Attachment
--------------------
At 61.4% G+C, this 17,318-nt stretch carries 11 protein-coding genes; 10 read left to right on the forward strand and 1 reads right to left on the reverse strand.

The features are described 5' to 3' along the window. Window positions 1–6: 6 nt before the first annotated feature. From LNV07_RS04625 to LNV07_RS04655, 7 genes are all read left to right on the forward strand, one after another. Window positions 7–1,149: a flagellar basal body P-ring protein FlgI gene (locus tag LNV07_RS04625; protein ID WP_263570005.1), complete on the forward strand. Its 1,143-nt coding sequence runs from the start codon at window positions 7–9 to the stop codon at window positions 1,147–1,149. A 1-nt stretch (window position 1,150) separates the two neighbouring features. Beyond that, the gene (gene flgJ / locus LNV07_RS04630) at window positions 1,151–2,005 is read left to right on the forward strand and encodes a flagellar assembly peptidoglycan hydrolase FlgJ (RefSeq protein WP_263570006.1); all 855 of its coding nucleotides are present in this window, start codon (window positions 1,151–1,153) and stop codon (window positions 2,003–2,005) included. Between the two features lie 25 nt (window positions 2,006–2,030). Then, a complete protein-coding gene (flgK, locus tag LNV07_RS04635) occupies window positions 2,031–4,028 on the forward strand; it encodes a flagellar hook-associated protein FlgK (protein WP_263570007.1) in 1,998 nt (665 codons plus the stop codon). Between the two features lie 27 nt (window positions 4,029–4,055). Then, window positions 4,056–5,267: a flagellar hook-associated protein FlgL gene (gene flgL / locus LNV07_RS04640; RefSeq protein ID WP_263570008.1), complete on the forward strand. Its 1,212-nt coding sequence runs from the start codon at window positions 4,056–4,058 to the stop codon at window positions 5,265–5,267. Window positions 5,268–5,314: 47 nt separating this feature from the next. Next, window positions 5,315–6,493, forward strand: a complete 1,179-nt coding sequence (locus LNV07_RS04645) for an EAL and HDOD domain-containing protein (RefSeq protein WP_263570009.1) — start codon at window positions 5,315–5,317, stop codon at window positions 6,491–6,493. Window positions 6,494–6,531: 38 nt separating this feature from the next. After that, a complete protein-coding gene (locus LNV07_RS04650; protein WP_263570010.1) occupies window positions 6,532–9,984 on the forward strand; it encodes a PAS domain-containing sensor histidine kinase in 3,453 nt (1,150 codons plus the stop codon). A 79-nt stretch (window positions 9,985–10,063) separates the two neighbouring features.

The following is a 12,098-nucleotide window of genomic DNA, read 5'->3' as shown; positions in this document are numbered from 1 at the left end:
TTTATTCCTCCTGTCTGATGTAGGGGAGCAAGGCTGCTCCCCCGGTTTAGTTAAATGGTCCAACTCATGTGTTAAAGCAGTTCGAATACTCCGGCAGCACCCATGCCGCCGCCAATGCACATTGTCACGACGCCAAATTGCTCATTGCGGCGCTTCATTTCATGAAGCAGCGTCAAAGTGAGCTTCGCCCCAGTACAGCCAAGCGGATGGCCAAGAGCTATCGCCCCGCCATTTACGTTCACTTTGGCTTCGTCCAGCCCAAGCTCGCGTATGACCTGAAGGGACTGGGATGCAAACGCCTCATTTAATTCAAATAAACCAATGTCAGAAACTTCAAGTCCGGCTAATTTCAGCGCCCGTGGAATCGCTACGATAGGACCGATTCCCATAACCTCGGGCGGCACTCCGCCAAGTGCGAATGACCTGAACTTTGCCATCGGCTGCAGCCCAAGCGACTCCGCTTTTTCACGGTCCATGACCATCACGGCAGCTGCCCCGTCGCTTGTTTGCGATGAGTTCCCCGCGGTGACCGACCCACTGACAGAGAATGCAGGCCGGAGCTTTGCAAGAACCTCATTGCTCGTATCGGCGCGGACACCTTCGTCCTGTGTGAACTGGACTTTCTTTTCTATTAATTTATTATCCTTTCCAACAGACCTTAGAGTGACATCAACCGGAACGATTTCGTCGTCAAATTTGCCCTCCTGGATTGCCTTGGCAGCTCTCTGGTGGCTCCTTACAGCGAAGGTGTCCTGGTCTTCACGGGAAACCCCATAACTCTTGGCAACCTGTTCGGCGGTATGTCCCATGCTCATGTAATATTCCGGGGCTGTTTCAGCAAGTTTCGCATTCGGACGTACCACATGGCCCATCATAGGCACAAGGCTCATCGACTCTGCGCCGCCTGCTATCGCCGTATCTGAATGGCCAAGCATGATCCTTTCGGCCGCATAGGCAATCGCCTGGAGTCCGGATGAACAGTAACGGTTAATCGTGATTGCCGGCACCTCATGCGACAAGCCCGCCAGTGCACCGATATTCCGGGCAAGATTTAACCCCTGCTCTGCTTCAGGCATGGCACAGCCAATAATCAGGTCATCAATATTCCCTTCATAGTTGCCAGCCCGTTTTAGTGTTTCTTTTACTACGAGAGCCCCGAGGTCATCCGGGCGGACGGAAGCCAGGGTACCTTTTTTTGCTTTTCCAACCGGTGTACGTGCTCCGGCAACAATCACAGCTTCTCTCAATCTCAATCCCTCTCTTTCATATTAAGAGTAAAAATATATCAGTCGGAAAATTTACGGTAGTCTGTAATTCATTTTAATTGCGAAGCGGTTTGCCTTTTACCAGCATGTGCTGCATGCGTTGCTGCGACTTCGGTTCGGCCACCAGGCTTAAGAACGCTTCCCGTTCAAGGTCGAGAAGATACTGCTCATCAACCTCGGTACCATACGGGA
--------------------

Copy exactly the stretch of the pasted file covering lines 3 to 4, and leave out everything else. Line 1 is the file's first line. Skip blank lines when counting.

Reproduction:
The following is a 12,098-nucleotide window of genomic DNA, read 5'->3' as shown; positions in this document are numbered from 1 at the left end:
TTTATTCCTCCTGTCTGATGTAGGGGAGCAAGGCTGCTCCCCCGGTTTAGTTAAATGGTCCAACTCATGTGTTAAAGCAGTTCGAATACTCCGGCAGCACCCATGCCGCCGCCAATGCACATTGTCACGACGCCAAATTGCTCATTGCGGCGCTTCATTTCATGAAGCAGCGTCAAAGTGAGCTTCGCCCCAGTACAGCCAAGCGGATGGCCAAGAGCTATCGCCCCGCCATTTACGTTCACTTTGGCTTCGTCCAGCCCAAGCTCGCGTATGACCTGAAGGGACTGGGATGCAAACGCCTCATTTAATTCAAATAAACCAATGTCAGAAACTTCAAGTCCGGCTAATTTCAGCGCCCGTGGAATCGCTACGATAGGACCGATTCCCATAACCTCGGGCGGCACTCCGCCAAGTGCGAATGACCTGAACTTTGCCATCGGCTGCAGCCCAAGCGACTCCGCTTTTTCACGGTCCATGACCATCACGGCAGCTGCCCCGTCGCTTGTTTGCGATGAGTTCCCCGCGGTGACCGACCCACTGACAGAGAATGCAGGCCGGAGCTTTGCAAGAACCTCATTGCTCGTATCGGCGCGGACACCTTCGTCCTGTGTGAACTGGACTTTCTTTTCTATTAATTTATTATCCTTTCCAACAGACCTTAGAGTGACATCAACCGGAACGATTTCGTCGTCAAATTTGCCCTCCTGGATTGCCTTGGCAGCTCTCTGGTGGCTCCTTACAGCGAAGGTGTCCTGGTCTTCACGGGAAACCCCATAACTCTTGGCAACCTGTTCGGCGGTATGTCCCATGCTCATGTAATATTCCGGGGCTGTTTCAGCAAGTTTCGCATTCGGACGTACCACATGGCCCATCATAGGCACAAGGCTCATCGACTCTGCGCCGCCTGCTATCGCCGTATCTGAATGGCCAAGCATGATCCTTTCGGCCGCATAGGCAATCGCCTGGAGTCCGGATGAACAGTAACGGTTAATCGTGATTGCCGGCACCTCATGCGACAAGCCCGCCAGTGCACCGATATTCCGGGCAAGATTTAACCCCTGCTCTGCTTCAGGCATGGCACAGCCAATAATCAGGTCATCAATATTCCCTTCATAGTTGCCAGCCCGTTTTAGTGTTTCTTTTACTACGAGAGCCCCGAGGTCATCCGGGCGGACGGAAGCCAGGGTACCTTTTTTTGCTTTTCCAACCGGTGTACGTGCTCCGGCAACAATCACAGCTTCTCTCAATCTCAATCCCTCTCTTTCATATTAAGAGTAAAAATATATCAGTCGGAAAATTTACGGTAGTCTGTAATTCATTTTAATTGCGAAGCGGTTTGCCTTTTACCAGCATGTGCTGCATGCGTTGCTGCGACTTCGGTTCGGCCACCAGGCTTAAGAACGCTTCCCGTTCAAGGTCGAGAAGATACTGCTCATCAACCTCGGTACCATACGGGA